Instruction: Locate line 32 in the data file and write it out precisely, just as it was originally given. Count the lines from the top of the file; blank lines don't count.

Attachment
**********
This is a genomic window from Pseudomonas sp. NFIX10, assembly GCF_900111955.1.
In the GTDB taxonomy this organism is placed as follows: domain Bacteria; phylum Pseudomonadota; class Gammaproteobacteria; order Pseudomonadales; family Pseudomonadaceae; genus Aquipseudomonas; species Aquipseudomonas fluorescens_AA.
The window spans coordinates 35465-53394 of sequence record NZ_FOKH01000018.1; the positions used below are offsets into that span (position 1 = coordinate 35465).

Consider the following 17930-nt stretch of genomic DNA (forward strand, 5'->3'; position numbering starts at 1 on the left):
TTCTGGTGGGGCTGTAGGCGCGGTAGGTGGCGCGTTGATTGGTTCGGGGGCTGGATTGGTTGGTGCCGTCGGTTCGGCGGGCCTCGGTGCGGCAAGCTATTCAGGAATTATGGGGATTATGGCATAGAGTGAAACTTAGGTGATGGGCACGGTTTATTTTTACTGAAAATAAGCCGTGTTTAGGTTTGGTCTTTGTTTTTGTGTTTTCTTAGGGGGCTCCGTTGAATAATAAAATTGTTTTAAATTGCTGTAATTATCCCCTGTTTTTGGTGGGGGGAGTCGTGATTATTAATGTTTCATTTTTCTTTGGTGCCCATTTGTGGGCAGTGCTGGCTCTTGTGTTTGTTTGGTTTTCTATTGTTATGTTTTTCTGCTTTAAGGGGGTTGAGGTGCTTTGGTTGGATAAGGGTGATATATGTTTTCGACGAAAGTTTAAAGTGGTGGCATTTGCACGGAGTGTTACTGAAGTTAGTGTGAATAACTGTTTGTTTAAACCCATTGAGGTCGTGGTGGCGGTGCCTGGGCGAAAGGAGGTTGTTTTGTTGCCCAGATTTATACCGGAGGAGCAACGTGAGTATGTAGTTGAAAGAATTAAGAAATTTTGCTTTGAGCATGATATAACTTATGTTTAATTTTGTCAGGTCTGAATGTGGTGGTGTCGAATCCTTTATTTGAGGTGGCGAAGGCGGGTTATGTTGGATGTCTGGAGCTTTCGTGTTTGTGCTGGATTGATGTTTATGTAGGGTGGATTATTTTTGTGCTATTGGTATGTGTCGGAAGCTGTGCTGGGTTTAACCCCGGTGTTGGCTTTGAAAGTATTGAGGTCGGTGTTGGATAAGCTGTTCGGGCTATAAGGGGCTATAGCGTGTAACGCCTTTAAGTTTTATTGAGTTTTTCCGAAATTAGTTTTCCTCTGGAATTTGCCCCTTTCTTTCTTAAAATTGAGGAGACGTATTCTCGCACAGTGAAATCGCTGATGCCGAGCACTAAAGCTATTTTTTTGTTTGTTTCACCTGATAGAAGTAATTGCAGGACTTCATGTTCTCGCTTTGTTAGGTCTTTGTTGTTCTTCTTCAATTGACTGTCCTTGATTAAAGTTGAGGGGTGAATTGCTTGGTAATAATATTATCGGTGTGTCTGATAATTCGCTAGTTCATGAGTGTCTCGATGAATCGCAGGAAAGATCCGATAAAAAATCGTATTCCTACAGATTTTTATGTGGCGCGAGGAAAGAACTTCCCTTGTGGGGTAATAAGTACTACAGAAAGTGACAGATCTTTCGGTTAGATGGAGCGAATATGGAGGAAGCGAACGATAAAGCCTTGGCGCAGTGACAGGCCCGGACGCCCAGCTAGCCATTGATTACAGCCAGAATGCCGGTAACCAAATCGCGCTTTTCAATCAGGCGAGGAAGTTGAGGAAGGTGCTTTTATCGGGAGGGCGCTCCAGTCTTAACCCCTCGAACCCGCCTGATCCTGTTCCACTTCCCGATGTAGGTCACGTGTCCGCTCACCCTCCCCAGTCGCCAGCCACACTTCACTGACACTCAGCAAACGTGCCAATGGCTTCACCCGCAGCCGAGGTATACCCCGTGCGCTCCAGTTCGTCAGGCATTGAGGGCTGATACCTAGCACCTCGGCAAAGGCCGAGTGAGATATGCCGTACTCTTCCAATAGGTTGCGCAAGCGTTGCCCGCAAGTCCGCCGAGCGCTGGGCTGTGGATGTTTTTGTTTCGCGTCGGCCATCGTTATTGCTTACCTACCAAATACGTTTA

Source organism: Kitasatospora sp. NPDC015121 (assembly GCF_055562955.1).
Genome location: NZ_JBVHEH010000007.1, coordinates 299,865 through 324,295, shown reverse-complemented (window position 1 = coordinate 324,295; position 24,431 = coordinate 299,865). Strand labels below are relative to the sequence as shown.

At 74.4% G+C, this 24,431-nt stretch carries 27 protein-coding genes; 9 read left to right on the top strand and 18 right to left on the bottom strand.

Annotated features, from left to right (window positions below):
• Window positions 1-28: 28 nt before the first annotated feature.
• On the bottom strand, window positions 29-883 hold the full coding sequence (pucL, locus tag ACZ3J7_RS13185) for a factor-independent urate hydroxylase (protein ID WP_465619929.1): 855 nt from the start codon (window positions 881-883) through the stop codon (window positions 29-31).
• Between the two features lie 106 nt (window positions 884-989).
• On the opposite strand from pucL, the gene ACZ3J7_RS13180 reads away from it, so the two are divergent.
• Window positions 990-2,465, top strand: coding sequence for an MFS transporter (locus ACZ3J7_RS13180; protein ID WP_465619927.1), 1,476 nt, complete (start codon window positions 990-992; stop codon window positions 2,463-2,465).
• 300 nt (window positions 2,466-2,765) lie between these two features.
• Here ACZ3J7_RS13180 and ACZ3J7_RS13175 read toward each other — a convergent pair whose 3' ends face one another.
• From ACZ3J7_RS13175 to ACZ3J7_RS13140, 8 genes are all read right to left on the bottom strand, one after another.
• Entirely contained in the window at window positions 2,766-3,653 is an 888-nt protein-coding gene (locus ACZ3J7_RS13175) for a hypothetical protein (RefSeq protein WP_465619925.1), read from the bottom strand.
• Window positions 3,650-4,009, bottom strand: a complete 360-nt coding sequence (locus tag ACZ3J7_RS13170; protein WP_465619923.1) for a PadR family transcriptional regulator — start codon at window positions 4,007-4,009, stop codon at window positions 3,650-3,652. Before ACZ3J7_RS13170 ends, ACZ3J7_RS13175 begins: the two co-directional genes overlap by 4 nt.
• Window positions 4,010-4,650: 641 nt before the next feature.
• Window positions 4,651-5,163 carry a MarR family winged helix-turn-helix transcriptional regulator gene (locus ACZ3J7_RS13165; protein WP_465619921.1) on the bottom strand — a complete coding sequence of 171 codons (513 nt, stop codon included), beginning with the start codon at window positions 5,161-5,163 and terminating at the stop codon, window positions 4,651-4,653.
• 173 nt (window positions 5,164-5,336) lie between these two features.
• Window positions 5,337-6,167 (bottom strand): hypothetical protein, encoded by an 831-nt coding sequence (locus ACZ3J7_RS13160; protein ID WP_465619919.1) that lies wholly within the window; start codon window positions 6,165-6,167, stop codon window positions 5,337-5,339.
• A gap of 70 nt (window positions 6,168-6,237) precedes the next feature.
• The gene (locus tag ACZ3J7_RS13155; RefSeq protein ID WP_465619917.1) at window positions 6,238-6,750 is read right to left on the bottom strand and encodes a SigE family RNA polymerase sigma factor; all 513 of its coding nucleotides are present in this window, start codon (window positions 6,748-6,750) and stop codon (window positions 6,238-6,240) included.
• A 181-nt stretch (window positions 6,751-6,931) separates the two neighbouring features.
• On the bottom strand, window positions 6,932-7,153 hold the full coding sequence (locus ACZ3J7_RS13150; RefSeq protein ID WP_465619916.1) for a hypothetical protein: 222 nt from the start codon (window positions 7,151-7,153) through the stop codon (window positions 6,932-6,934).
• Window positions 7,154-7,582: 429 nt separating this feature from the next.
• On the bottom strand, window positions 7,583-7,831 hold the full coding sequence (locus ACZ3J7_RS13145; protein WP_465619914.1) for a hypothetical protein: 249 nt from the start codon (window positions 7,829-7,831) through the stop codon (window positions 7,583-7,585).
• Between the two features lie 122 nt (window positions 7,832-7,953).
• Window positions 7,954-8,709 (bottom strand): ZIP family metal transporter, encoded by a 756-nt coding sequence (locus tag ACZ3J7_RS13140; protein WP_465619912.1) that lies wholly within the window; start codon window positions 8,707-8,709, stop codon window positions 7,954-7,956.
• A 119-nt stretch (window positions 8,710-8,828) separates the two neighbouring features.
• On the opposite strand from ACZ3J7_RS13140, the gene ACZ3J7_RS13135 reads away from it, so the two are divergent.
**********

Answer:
• A 119-nt stretch (window positions 8,710-8,828) separates the two neighbouring features.